Soil temperature is key to transplant success
Just because they're in the nurseries doesn't mean it's time to plant tomatoes.
These likely were greenhouse-grown, meaning they really need ideal (warm)
soil conditions to get growing. (Photo: Kathy Morrison)
“Can I plant tomatoes now?”
Record warm days have prompted that thought among many Sacramento-area gardeners. Super Bowl Sunday proved to be the hottest February day ever recorded in Sacramento – 78 degrees.
Following several springlike days in the 70s, plants (and people) are responding to this warmth as if it’s April, not mid February. Spring flowers are quickly coming into bloom. Some local nurseries have already started putting out tomato seedlings for sale.
But that doesn’t mean it’s time to transplant those baby tomato plants outside – into the cold, hard ground. Because that soil is still mighty chilly.
According to the UC Davis weather and climate report, soil temperature was still only 51 degrees at its campus weather station Sunday. That’s typical for late winter/early spring. Afternoon air may be warm, but overnight temperatures are still dipping down into the 40s.
Tomatoes need warm soil to grow, develop strong roots and thrive. Transplant a tomato seedling into cold soil, it will just sit there and sulk (or worse).
Ideally, tomatoes and other summer crops such as peppers, squash and eggplant need soil temperatures above 60 degrees before transplanting. Tomatoes prefer soil temperatures even warmer. Oregon State University researchers found that soil temperatures in the 65- to 70-degree range were the sweet spot for tomato transplanting.
When will we see soil temperatures that warm? Most likely April, say the weather forecasters. April also is Sacramento’s traditional tomato transplanting time.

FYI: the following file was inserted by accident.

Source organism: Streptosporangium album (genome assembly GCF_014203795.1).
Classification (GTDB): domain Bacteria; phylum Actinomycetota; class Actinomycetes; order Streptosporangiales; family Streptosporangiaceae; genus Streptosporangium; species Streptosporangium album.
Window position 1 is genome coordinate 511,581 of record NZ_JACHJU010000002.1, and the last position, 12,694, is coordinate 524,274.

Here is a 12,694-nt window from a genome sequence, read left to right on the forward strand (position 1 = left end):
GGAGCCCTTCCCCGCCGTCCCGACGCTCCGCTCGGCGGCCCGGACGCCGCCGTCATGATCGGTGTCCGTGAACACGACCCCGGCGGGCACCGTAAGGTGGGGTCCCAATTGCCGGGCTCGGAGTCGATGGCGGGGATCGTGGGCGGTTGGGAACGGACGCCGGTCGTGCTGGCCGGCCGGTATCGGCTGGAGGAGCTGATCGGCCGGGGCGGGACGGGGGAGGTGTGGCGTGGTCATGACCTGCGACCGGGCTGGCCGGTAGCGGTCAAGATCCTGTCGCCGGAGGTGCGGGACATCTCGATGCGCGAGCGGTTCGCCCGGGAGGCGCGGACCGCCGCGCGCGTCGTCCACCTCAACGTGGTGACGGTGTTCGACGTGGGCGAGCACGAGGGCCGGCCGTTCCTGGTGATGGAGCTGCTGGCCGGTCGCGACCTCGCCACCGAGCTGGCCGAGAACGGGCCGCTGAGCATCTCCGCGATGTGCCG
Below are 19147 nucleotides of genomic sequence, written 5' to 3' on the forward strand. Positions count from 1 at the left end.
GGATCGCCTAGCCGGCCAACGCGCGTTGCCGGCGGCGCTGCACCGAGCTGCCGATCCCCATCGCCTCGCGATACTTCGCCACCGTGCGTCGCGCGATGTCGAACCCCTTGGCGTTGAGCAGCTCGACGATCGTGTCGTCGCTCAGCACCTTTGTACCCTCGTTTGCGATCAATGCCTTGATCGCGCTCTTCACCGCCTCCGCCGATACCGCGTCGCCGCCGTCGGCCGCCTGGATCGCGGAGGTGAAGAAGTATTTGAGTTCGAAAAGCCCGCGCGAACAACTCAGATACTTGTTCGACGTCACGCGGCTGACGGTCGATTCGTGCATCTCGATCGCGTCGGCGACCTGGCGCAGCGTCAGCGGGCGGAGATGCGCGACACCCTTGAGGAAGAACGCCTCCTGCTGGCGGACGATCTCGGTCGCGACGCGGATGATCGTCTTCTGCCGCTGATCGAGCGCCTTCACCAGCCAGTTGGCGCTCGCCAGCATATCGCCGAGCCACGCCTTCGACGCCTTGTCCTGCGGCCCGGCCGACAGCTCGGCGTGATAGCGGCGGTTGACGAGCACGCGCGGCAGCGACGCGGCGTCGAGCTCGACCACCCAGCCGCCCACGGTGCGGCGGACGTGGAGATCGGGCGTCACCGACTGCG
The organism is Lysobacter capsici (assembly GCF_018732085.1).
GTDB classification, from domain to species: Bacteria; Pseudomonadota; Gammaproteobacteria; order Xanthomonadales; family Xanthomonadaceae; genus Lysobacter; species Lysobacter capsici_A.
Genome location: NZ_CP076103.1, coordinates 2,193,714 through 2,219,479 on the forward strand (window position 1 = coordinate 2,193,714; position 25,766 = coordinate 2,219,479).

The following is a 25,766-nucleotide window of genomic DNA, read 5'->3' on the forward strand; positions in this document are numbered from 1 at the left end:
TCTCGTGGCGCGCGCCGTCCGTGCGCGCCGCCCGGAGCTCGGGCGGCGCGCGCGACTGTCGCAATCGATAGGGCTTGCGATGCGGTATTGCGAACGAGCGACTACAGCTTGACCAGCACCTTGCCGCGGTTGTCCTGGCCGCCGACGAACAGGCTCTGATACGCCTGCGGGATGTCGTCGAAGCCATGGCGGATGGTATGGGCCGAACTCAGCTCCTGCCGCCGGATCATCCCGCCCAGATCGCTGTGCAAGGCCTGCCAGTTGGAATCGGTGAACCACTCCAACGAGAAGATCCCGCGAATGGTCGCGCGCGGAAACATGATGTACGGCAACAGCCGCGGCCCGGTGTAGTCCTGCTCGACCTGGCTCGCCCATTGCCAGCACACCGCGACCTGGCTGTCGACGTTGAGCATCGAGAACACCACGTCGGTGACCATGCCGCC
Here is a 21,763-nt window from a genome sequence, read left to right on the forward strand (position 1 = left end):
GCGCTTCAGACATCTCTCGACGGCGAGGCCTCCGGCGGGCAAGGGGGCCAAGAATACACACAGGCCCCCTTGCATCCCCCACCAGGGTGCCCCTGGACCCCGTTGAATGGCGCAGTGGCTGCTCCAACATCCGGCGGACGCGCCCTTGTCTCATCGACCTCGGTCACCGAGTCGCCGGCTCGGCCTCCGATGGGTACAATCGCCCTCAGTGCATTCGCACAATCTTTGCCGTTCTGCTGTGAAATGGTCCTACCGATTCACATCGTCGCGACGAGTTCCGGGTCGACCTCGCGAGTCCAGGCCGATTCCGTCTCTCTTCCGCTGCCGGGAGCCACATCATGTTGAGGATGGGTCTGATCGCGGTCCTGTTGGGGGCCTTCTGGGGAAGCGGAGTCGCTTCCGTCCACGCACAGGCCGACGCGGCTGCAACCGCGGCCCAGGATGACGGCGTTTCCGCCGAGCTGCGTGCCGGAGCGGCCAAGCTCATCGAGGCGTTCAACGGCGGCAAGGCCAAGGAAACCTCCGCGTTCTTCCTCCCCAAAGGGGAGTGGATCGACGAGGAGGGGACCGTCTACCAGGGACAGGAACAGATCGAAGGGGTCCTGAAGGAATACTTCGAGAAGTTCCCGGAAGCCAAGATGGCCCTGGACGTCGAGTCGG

The best way to know for sure in your own garden is to use a soil thermometer. Available at nurseries, this simple device can check soil temperature at a glance; just stick it in the ground. (It’s a lot like checking the temperature of a roast in the oven with a meat thermometer.)
Soil in raised beds warms faster than soil in level ground. The same goes for soil that gets reflected heat from concrete walks or buildings. Wherever, our soil is still not going to reach 60 degrees for at least four to six weeks, say soil experts.
A lot of weather can happen between now and April. Sacramento’s historical frost date – the last day with a threat of freezing overnight temperatures – is March 23. Baby tomato plants also don’t cope well with heavy rain. A March miracle with 3 or more inches of rain would definitely help our water outlook, but could cause any early transplants to damp off in cool, wet soil.
So, wait on the tomatoes for now, and concentrate on leafy greens instead. Your salad garden may not have extra-early Early Girls, but there’s still time to plant more lettuce.
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For week of Feb. 18:
It's wet to start the week. When you do get outside, between or after storms, concentrate on damage control:
* Keep storm drains and gutters clear of debris.
* Clean up tree debris knocked down by wind and rain.
* Where did the water flow in your garden? Make notes where revisions are necessary.
* Are any trees leaning? See disturbances in the ground or lawn around their base? Time to call an arborist before the tree topples.
* Dump excess water out of pots.
* Indoors, start peppers, tomatoes and eggplant from seed.
* Lettuce and other greens also can be started indoors from seed.
* Got bare-root plants? Put their roots in a bucket of water until outdoor soil dries out. Or pot them up in 1- or 5-gallon containers. In April, transplant the plant, rootball and all, into the garden.
* Browse garden websites and catalogs. It’s not too late to order for spring and summer.
* Show your indoor plants some love. Dust leaves and mist to refresh.
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